Written by Alamo Area Master Naturalist Sal Scibetta
WHAT ARE TURTLES?
Turtles are probably one of the most easily identifiable groups of animals. Simply put, they are shelled reptiles. All turtles have some kind of shell which is basically an expanded ribcage. Some turtles’ shells are domed, some are flattened, some of soft and leathery. The nomenclature we use in English can be confusing as to the three common names associated with shelled reptiles: Turtles, Tortoises and Terrapins. Generally speaking, turtles are aquatic or semi-aquatic, omnivorous, and usually have a flatter shaped shell. Tortoises are mainly terrestrial and herbivorous, have elephant-like, columnar legs and usually a high, domed shell. Terrapins are only one species, the Diamondback Terrapin, which lives in brackish water along the Gulf and Atlantic coasts. As simple as this seems, it only pertains to English names in the US. England and Australia have different definitions for the names of shelled reptiles.
TEXAS IS A TURTLE HOTSPOT!
Most people in this organization know that Texas is a hotspot for biodiversity. This is also the case with turtles. In fact, Texas is the second most diverse state in the US and the Southeast US has the largest diversity of turtles in the world!
TURTLES IN BEXAR COUNTY AND CENTRAL TEXAS
There are 8 native turtles and one tortoise that call Bexar County home. The four most frequently encountered are the Red Eared Slider, Texas Cooter, Guadalupe Spiny Softshell and Common Snapping Turtle. The Texas Cooter and Guadalupe Spiny Softshell are endemic to Texas. When you expand the area out to encompass the Hill Country, there are 13 different species and two more Texas endemics.
MOST COMMON TURTLES IN BEXAR COUNTY
Red-Eared Slider (Trachemys scripta elegans)
Listed as one of the Top 10 Most Invasive Species in the World[i] ,the Red-Eared Slider is actually native to San Antonio! This is the most commonly kept pet turtle in the world. The hatchlings are a bright green with a bright red stripe behind the eyes. These turtles are farm-raised and the babies are sent to pet shops around the world, where unfortunately, they are often released into the wild. They are a true habitat generalist. They live in many aquatic habitats from clear spring-fed streams, lakes, rivers and manmade cattle tanks, golf course ponds and even sewage retention ponds. Red-eared Sliders are omnivorous, eating pretty much anything natural in the water. Juveniles mainly eat more animal matter, but as they grow, they will eat more plant matter. Even though this turtle is extremely common it can be often misidentified. Male Red Eared Sliders as they age, become melanistic or turn black, even to the point of losing the red eye stripe.
Texas Cooter (Pseudemys texana)
The Texas Cooter, or Texas River Cooter was once believed to be a subspecies of the River Cooter (Pseudemys concinna) but has been elevated to a unique species. This turtle is probably the most commonly seen turtle in the San Antonio area. This turtle is frequently seen basking in urban lakes and ponds, often with Red Eared Sliders (Trachemys scripta elegans) and the other endemic turtle, the Guadalupe Softshell Turtle. The Texas Cooter is herbivorous, eating algae and aquatic plants.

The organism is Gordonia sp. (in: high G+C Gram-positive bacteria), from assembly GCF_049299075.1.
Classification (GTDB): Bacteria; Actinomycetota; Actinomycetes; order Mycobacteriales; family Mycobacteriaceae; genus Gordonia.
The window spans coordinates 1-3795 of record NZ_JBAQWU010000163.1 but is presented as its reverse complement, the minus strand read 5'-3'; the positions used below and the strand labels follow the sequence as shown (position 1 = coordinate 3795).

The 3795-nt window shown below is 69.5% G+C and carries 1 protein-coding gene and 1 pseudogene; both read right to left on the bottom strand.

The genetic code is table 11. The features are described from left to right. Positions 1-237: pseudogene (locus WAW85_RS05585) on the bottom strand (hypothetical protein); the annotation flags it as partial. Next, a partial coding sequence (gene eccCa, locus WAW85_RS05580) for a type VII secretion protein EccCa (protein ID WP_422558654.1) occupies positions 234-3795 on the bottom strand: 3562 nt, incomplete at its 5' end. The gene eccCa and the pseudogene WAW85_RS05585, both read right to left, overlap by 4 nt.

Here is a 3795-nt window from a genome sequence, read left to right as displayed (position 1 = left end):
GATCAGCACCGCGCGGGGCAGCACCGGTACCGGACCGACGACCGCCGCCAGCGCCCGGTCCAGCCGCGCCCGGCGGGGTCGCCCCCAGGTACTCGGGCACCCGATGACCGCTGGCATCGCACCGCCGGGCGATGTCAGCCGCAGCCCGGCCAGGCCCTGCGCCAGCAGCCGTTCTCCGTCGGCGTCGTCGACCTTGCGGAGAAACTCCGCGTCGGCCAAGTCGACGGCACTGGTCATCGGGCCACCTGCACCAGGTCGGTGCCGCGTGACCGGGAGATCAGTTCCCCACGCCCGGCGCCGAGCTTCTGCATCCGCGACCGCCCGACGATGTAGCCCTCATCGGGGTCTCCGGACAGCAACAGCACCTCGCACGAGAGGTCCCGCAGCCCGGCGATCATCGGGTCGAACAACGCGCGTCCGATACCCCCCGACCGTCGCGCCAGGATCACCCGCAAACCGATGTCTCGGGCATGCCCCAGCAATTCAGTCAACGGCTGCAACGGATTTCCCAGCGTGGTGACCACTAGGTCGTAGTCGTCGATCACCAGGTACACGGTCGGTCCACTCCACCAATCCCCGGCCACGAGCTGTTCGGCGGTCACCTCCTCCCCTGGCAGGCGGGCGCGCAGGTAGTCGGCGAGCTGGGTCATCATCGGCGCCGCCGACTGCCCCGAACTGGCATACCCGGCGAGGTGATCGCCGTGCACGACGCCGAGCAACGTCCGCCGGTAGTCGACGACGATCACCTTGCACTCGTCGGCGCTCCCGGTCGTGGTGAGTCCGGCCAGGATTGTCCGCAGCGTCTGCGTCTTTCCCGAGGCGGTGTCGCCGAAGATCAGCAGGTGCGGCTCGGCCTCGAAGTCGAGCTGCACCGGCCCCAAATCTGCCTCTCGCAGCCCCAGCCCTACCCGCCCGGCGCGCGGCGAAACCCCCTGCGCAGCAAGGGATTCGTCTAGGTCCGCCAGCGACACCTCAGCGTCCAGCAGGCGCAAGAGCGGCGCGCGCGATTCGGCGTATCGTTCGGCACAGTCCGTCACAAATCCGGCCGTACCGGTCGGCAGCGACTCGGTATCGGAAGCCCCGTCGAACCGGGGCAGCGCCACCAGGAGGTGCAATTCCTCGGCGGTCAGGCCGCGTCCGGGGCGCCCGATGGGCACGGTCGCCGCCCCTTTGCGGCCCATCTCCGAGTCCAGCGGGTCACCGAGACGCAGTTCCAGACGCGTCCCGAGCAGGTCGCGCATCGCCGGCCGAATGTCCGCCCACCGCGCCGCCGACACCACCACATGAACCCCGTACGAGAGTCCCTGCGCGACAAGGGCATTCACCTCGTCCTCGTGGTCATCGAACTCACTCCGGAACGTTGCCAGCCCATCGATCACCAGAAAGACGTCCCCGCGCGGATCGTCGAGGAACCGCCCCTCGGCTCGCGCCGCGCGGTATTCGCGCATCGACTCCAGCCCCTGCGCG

Spiny Softshell (Apalone spinifera guadalupensis)
Softshell turtles are different from most turtles in that they have a leathery skin covering the skeleton. The Guadalupe Spiny Softshell is the only softshell native to the San Antonio area. Its pancake-like shell and snorkel nose make them easy to identify. This subspecies of the Spiny Softshell is endemic to central Texas and found in the Guadalupe and Nueces River systems. It is also frequently encountered in urban lakes and ponds as well as the region’s rivers. Like other softshell turtles, the Guadalupe Spiny is carnivorous, eating aquatic invertebrates like insects and crayfish as well as fish. They are also sexually dimorphic (when different genders of a species have different characteristics not related to reproductive organs) with the females being significantly larger than the males.
Snapping Turtle (Chelydra serpentina)
With a range including most of Central and Eastern North America, the Common Snapping Turtle is not surprisingly found in San Antonio. While this turtle seems to have a preference for larger bodies of water, it is also found in small creeks and streams. (I’ve even seen one in the acequia along Mission Reach) The much maligned and misunderstood Snapping Turtle is feared for its aggressive reputation. It also has an undeserved reputation as a pest because of the belief it commonly consumes game fish. Snapping turtles are omnivores, eating all kinds of animal matter, especially carrion and insects as well as aquatic vegetation. While Alligator Snapping Turtles (Macrochelys temminckii) are Texas residents, they only live in east Texas. However, they are often reported, which is likely a mistaken identity due to the rugose nature of carapace in juvenile Common Snapping Turtles.